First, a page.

Last October, Lion Air’s aircraft, JT 610, crashed in the Java Sea a little while after taking off from Jakarta, killing 189 passengers.
The Ethiopian Airlines accident was another one added to the history of the aircraft when an aircraft of the same type that carried out the ET 302 flight from Antibes Abeba to Nairobi crashed 30 miles from the departure airport. All 157 crew were killed.
Ethiopian Airlines has grounded the remaining 4 737 MAX aircraft just after the crash, and the authorities in China, Indonesia, Singapore and Australia have decided to suspend all flights with the same type of aircraft in their airspace.
The UK’s Civil Aviation Authority announced on Tuesday that it suspended the 737 MAX airline operations in its airspace, forcing two Turkish Airlines flights to return to the departure airport. Germany, France and other European countries have subsequently announced a similar ban, while later EASA has adopted an EU-wide directive for 737 MAX aircraft in an effort to ‘ensure passenger safety in all ways’, he pointed out.
A ban on flights from aircraft of the same type is a precautionary measure, EASA points out, stating explicitly the ban on flights from 737-8 MAX and 737-9 MAX aircraft in Europe.
In addition, it released safety instructions suspending all commercial flights operated by third country companies, inside or outside the EU, for these aircraft.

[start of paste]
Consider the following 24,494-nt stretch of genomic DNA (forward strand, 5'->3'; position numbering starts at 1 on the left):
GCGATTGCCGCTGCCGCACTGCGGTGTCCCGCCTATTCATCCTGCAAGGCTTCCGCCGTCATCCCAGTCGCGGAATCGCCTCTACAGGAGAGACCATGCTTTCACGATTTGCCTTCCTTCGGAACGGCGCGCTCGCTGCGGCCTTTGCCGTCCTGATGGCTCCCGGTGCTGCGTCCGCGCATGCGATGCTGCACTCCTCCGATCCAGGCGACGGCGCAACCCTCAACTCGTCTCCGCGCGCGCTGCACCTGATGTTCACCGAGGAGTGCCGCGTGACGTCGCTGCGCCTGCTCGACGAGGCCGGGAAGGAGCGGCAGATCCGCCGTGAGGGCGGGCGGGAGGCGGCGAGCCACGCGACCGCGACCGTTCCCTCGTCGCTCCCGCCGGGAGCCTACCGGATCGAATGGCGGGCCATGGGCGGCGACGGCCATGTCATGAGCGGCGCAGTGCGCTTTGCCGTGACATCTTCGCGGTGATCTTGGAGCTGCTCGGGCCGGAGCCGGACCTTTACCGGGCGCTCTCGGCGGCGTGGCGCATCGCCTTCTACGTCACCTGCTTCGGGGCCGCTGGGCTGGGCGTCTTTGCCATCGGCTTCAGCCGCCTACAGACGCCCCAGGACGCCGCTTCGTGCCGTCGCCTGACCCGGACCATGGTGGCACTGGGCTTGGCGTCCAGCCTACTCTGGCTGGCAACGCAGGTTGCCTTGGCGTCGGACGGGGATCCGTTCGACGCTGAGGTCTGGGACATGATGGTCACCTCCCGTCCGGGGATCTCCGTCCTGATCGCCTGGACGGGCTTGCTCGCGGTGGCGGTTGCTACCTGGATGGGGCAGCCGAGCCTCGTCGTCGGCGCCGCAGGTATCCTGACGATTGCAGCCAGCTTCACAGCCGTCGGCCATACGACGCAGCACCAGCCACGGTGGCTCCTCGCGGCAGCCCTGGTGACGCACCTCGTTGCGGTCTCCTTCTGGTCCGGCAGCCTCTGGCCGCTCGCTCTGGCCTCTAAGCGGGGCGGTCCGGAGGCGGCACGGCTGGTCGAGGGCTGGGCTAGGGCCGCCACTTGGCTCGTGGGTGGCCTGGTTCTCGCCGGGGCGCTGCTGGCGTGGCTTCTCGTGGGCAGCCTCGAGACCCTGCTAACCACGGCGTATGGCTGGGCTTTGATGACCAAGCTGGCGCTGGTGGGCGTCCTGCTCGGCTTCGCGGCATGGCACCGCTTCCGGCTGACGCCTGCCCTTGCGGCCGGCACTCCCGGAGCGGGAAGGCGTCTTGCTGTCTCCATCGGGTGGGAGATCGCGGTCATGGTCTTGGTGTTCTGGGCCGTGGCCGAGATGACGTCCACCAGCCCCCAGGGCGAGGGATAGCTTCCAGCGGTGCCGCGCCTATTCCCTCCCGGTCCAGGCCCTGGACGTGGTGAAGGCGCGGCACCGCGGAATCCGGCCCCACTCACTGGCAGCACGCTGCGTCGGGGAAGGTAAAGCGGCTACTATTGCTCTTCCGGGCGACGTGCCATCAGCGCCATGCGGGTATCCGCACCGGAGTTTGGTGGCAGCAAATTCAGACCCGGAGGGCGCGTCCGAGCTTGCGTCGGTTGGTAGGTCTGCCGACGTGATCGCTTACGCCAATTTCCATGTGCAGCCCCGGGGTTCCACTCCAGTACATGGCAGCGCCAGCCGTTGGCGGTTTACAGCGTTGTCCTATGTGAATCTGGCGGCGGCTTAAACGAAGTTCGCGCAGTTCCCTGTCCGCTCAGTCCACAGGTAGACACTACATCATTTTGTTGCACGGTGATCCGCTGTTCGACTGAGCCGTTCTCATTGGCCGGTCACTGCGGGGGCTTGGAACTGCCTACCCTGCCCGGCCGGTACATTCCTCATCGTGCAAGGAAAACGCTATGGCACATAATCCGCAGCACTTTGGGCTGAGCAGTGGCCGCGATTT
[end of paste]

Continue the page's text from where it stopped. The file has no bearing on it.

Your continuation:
Boeing 737 MAX aircraft continue to run domestically in the US and Canada, but their transatlantic flights have been banned.
It is noted that Turkish Airlines today announced that it is suspending the use of the 12 B737 MAX passenger fleets in its fleet until further notice. The Decision will enter into force on 13 March 2019.
TUI for its part announced that it stops all flights made with Boeing 737 MAX 8 aircraft in order to discuss the matter of safety with the relevant authorities and the construction company. He assured that travelers traveling with this type of aircraft would normally travel with alternative aircraft.
In Europe, TUI uses 15 737 MAX aircraft, Norwegian 18 and Icelandair 3.
The Civil Aviation Authority, following the relevant European Aviation Safety Agency (EASA) directive, banned flights from Boeing 737-8 MAX and 737-9 MAX from the 12th March 2019 at 21:00 in the Greek Airspace. The CAA clarifies that there is no Greek airline licensed by the Civil Aviation Authority to deploy aircraft of these types to its fleet.